Stone Henge

Stone Henge

Stone Henge is monolithic, prehistoric, and awesome-oric. Made up of eighty-three stones, the structure is impressive but perhaps more impressive than it’s structure, is its mystery.

It was built four to five thousand years ago and is considered to be a prehistoric monument. Pre-historic literally means, before written records. It is because of this a lot of our conclusions on the purpose of Stone Henge are purely that, speculation, we have no written records to fall back upon. The questions of how it was built and what our ancestors used it for, remain just that, questions. This is both frustrating and exciting for the modern historian.


Building “A Stone Henge”.

Knocking up a modern-day Stone Henge with a team of contractors, a JCB digger with appropriate health and safety licenses/planning permissions would not be a tough job. It could be done in a fortnight although undoubtedly you would be charged for a month of labour.

The stones themselves and the structure is impressive, but they are truly inspiring when viewed through a pre-historic lens.

The Prehistoric building of Stone Henge

Stone Henge is built from two different kinds of stone. There are both the Bluestones and the Sarsen Stones. The Sarsen Stones could be found local-ish. Thirty-two kilometres at Marlborough Downs is where the Sarsen Stones are said to have originated. Each one would weigh around twenty-five tons and would need to be carried, dragged, kicked and cursed at across the rugged landscape. To reiterate again, this is before the time of automated motors or heavy machinery.

The Blue Stones were the smaller stones to transport, that should be easier right? Unfortunately not.

These came from the hills of South Wales. Yes that’s right, South Wales! Each individual stone weighed between two and five tons. Two and five tons! These behemouths would be carried two hundred and fifty kilometres across rolling hills and death-fall mountains. Ouch! My back hurts just thinking about it…

There must have been stones closer to the site that could have been utilised in the building of Stone Henge. There must have been sites closer to the resources our prehistoric ancestors could have used.

This is what creates the mystery of Stone Henge. Why did the site have to be there? Why did it have to be those stones?

I wish that I, Sebastian Doyle, could share answers with you. What follows, I am ashamed to say, is speculation.


Stone Henge the burial site

Stone Henge

Bones and the remains of cremated bodies have been found under the giant stones. These bodies are from approximately five thousand years ago. What is perhaps most surprising is where these bodies come from. These deceased bodies given a prime burial location, are from almost one hundred miles away in West Wales. They traveled a long journey to finally rest in peace in this very specific location.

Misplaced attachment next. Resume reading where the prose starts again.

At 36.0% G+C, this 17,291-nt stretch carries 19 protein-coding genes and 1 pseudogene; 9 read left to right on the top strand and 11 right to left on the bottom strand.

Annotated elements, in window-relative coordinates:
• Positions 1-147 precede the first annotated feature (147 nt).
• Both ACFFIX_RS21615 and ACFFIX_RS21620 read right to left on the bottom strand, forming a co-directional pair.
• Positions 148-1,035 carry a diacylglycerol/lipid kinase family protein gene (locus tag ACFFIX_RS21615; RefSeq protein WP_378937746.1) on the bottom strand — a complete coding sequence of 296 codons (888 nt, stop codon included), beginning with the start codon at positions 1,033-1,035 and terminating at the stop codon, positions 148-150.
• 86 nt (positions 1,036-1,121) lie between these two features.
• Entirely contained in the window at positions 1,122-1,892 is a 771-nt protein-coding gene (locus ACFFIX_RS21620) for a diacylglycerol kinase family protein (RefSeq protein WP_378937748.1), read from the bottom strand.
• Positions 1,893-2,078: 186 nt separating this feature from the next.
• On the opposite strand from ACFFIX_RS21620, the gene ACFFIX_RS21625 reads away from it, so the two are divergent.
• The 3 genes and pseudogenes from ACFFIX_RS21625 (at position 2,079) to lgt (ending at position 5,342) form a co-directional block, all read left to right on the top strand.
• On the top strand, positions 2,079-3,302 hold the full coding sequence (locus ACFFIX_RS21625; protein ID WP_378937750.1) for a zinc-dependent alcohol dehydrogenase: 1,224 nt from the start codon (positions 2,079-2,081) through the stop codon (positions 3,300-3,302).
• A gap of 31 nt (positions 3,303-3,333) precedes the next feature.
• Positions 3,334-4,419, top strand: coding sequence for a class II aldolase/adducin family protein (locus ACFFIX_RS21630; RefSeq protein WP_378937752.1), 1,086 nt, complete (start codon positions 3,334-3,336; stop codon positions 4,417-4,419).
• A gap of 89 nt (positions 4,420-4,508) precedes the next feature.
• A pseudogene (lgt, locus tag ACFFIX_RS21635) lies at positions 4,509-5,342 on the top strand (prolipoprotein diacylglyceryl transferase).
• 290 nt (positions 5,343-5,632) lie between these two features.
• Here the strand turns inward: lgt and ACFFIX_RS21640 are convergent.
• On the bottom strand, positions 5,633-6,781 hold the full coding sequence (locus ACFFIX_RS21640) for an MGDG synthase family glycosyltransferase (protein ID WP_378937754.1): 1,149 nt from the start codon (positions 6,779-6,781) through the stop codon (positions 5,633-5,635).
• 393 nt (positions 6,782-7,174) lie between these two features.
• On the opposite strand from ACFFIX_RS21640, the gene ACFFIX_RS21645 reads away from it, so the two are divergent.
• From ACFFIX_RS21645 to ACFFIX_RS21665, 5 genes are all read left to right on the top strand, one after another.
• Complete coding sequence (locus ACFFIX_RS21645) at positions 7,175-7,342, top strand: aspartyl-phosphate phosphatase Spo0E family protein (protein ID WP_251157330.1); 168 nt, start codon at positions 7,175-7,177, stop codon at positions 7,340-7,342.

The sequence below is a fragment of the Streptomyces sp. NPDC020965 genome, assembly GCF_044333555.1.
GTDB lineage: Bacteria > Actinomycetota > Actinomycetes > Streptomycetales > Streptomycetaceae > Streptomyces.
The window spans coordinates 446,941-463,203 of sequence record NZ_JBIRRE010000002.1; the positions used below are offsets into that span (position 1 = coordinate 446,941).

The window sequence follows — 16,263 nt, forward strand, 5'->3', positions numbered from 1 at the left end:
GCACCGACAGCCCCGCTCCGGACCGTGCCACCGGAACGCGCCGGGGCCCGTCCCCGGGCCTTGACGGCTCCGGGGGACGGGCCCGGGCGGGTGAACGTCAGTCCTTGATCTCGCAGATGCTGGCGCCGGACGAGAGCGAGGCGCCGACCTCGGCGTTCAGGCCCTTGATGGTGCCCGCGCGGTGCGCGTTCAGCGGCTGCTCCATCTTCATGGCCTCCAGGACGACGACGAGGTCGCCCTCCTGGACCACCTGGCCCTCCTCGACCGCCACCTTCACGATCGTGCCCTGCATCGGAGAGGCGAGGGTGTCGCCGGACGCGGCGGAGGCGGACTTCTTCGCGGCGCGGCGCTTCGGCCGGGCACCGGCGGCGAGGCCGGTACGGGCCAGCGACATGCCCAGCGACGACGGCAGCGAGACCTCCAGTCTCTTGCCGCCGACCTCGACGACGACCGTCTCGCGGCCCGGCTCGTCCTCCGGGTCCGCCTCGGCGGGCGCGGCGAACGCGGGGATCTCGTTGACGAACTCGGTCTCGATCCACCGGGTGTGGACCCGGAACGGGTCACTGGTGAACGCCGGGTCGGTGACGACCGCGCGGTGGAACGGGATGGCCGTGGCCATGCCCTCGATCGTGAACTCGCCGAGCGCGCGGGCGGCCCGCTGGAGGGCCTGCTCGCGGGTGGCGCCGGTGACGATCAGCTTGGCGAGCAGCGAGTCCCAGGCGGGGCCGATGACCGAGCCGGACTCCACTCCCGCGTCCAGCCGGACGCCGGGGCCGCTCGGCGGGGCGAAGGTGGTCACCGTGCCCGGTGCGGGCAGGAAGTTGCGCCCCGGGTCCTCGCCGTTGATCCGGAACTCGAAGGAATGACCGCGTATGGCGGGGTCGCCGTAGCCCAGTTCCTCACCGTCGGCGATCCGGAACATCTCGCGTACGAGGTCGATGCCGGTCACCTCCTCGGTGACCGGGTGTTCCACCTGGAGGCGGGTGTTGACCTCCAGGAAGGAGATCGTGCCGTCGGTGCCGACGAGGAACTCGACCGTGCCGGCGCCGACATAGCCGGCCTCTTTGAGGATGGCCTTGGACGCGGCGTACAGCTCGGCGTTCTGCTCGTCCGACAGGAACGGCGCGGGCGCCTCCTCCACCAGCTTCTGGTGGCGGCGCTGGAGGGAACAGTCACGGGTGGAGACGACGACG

John Pouncett who has studied the bodies extensively had this to say on the subject, “The earliest dates are tantalisingly close to the date we believe the bluestones arrives, and though we cannot prove they are the bones of the people who brought them, there must at least be a relationship. The range of dates raises the possibility that for centuries people could have been brought to Stone Henge for burial with the stones.” 

For Pouncett’s full thoughts on this, please click here.


Were the Stones an Astronomical Observatory?

It would be a major coincidence in terms of how the site was designed if it wasn’t used for this. As the sun rises on Summer Solstice, the longest day of the Summer, sunlight is channeled through the heel stone into the centre of the monument. It is said that ancient druids designed the site to keep track of the longest day of the year.

The stones were also designed to keep track of the shortest day of the year. For a culture that relied on growing crops, knowing where the Earth was in relation to the sun must have been important. The druids kept close records on this. The Winter solstice at least seemed to also be a cause for celebration. Excavations suggest feasts were held on this important day to celebrate the arrival of longer days and shorter nights.


Modern Day Stone Henge

Stone Henge can be visited today and casts an impressive shadow against the skyline stretching back five thousand years. If you are planning to visit, attending on the Summer Solstice or Winter Solstice will mean you are allowed to go up and actually touch the stones. It is also a massive hippie party where you can unleash your inner-druid…peace out.

Stone Henge